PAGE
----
(NEW YORK) -- New York City Mayor Bill de Blasio on Wednesday was set to announce a COVID-19 vaccine mandate for all municipal workers -- a move that is likely to escalate tensions with unions and employees that have been resistant, a source told ABC News.
Nearly 150,000 of the city's workers -- teachers and school staff -- had already been required to be vaccinated, but the new announcement took the push for vaccination one step further.
About 71% of employees have already have at least one shot of the vaccine. It’s up to 94% in the 11 city-run hospitals, and 96% in schools, where vaccinations are already mandatory.
But other sectors of the city's workforce, including the police and fire departments, lag behind.
About 69% of NYPD employees and 60% of FDNY workers are vaccinated and both the fire and police commissioners have endorsed the mandate. The Police Benevolent Association has previously said “vaccine is a medical decision that members must make in consultation with their own health care providers.”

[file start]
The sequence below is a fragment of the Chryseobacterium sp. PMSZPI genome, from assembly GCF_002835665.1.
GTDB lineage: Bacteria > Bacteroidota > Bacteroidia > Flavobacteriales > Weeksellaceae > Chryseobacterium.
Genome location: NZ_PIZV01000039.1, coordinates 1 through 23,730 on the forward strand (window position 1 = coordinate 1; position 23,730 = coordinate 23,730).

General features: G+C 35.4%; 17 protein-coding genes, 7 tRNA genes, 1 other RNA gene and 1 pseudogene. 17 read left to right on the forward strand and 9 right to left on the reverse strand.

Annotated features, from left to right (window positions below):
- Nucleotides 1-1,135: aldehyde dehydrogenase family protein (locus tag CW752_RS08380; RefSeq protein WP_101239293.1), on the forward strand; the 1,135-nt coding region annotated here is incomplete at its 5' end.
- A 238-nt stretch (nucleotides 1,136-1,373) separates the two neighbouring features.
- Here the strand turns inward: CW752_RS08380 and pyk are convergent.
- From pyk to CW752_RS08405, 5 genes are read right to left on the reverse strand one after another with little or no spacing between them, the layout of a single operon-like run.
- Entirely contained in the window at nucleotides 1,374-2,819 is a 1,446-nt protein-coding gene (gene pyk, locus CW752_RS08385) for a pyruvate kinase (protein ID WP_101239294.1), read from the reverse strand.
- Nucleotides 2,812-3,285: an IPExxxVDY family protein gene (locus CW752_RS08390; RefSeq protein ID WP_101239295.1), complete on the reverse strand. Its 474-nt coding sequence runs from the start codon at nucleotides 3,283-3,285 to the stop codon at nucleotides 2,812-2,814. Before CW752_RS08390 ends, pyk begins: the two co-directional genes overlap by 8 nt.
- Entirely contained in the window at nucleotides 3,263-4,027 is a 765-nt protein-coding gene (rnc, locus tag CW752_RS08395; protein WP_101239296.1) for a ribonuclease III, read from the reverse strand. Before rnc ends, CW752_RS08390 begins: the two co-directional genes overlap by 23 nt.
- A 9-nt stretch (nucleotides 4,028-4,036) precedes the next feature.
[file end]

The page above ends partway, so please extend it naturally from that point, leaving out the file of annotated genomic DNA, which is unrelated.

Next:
The mandate is expected to include all employees from sanitation workers to office workers and will require some 161,000 workers to have their first dose by the end of the month.
The mayor, who is pondering a run for governor when his term ends at the end of the year, is set to appear on MSNBC to make the announcement.
Municipal employees who do not get vaccinated will be placed on unpaid leave, and their future employment will be resolved in negotiations with individual labor unions.
Correction officers will face a later deadline of Dec. 1.
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